Welcome to your February Savvy Cybersecurity newsletter. As always, we saw many cybersecurity happenings this month including breaches at Sprint, Google Photos, and more. 

Read on to learn more about the cybersecurity happenings this month including:

  • How to avoid identity theft this tax season
  • An update on the Equifax breach
  • What you must do to your Google Nest devices
  • A new USPS scam making the rounds
  • And more

How to avoid identity theft this tax season

Tax identity theft has been on the decline in recent years due mostly to education and outreach, but many individuals, businesses, and tax preparers still fall victim to tax-related fraud every year. This type of fraud can vary from fraudulent tax returns to phishing messages asking for tax information. Last year, there was a spike in phishing messages sent to tax preparers attempting to get client information.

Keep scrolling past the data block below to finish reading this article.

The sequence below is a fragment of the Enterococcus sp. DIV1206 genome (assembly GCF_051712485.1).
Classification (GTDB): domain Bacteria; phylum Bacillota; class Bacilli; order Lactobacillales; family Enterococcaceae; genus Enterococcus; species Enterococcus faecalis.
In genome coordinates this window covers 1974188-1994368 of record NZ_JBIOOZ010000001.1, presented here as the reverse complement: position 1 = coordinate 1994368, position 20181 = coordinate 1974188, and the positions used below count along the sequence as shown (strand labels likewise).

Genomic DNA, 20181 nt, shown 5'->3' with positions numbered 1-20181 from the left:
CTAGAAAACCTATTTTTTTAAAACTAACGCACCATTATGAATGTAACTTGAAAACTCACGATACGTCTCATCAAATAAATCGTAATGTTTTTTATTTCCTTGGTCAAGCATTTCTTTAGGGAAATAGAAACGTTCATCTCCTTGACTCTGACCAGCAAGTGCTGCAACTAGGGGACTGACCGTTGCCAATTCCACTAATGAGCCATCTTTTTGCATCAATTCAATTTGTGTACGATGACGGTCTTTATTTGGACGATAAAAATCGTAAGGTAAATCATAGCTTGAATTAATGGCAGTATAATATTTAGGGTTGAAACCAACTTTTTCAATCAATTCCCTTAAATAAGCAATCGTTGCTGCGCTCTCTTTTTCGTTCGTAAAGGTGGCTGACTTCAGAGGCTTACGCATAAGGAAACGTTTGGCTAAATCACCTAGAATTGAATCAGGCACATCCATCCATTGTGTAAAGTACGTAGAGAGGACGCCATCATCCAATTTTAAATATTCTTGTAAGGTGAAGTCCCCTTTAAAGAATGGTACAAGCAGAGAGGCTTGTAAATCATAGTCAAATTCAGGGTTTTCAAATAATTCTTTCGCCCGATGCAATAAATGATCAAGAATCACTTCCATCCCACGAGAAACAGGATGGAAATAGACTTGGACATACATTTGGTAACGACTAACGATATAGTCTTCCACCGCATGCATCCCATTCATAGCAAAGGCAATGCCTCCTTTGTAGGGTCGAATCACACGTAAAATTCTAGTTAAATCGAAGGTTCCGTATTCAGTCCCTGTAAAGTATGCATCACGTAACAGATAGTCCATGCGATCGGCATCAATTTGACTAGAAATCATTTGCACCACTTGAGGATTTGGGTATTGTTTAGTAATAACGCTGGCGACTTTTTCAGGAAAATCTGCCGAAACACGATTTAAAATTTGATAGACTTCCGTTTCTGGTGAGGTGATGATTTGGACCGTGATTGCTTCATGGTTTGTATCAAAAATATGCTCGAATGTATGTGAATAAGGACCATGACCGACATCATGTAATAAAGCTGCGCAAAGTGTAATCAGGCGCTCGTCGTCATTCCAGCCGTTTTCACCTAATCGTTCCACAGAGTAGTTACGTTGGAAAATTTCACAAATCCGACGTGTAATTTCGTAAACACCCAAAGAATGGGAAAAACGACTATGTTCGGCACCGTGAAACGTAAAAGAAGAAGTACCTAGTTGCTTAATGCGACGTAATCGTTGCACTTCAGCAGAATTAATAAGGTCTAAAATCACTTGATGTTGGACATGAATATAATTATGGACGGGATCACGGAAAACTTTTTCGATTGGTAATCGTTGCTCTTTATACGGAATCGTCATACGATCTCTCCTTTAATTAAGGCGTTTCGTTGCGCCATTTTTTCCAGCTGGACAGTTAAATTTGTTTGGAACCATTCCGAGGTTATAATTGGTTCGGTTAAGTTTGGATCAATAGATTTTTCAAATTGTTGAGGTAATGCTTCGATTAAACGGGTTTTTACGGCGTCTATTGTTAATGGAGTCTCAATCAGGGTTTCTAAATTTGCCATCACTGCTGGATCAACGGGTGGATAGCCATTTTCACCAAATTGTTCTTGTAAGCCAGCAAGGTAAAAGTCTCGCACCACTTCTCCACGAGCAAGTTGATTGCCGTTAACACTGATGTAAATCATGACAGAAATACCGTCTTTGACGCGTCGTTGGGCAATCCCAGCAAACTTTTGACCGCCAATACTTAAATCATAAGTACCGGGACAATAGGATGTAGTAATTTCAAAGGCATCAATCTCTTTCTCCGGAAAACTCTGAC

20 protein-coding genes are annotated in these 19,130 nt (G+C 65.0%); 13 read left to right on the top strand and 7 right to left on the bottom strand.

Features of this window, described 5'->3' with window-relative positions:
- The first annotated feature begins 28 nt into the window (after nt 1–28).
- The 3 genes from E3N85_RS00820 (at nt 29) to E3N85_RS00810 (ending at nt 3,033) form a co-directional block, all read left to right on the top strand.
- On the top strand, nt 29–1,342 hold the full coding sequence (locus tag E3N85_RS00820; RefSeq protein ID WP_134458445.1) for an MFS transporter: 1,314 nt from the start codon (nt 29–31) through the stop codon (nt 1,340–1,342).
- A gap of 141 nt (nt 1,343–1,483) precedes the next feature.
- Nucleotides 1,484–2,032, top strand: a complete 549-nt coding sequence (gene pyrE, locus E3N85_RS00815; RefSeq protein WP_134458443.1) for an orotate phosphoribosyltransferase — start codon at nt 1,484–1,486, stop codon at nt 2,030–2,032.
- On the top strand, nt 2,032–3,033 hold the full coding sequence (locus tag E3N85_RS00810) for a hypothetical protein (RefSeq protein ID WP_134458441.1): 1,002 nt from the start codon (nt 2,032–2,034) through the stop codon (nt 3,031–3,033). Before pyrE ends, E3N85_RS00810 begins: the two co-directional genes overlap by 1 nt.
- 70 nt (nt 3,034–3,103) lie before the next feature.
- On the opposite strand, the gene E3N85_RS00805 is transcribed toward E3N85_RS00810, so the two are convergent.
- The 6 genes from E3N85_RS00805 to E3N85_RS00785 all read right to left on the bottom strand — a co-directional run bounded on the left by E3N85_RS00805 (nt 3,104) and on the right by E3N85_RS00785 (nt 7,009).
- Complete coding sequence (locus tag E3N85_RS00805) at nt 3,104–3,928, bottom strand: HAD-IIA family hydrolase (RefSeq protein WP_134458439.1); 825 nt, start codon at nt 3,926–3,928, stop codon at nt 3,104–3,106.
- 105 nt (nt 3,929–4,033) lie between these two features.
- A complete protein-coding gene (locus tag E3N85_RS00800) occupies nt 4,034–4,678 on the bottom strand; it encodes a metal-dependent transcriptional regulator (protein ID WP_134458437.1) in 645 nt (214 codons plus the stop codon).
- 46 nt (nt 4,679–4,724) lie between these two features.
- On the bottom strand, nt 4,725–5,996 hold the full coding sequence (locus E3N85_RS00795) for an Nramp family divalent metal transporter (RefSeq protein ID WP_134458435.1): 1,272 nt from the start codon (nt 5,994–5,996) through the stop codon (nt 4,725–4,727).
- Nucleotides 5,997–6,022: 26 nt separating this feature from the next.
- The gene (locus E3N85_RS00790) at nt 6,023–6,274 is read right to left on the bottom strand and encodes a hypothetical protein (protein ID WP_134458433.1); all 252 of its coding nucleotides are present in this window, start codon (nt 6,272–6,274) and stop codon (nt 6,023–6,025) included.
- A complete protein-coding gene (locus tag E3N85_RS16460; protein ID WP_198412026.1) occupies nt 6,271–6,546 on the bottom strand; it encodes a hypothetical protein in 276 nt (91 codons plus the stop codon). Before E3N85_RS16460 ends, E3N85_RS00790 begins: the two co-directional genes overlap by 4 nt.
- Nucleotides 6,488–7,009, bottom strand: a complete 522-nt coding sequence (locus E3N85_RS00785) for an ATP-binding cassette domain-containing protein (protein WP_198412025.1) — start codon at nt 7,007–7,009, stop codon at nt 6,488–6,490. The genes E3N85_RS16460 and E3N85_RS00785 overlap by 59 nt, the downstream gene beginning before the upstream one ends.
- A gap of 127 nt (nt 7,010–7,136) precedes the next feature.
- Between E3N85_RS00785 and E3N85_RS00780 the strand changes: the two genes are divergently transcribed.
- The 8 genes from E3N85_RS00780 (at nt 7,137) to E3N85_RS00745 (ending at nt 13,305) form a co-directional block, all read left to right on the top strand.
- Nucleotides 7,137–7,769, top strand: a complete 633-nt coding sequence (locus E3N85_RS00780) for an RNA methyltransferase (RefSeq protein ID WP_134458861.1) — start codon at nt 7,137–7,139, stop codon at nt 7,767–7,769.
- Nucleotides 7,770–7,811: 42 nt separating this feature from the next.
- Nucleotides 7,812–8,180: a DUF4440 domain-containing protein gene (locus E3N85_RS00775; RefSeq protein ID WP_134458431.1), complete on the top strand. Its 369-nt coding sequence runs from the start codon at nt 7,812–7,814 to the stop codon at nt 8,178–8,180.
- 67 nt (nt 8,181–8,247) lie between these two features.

This year, the Internal Revenue Service (IRS) has created Identity Theft Central, a new webpage to help individuals, businesses, and tax preparers prevent tax identity theft and handle it if one does fall victim. The more knowledge you have on these types of scams and fraud, the less likely the scammer will succeed. As we enter the rush of tax season, be sure you know how to avoid identity theft this year.

  1. Be aware of popular scams

Phone scams are one of the most common scams deployed by identity theft fraudsters.  You have likely received one of these fake calls over the years appearing to be from the IRS and demanding money for tax debts. The scammers create a sense of urgency and fear that results in many giving over money or personal information. It is important to remember that the IRS will contact you via letter if there is something wrong with your tax information—not over the phone.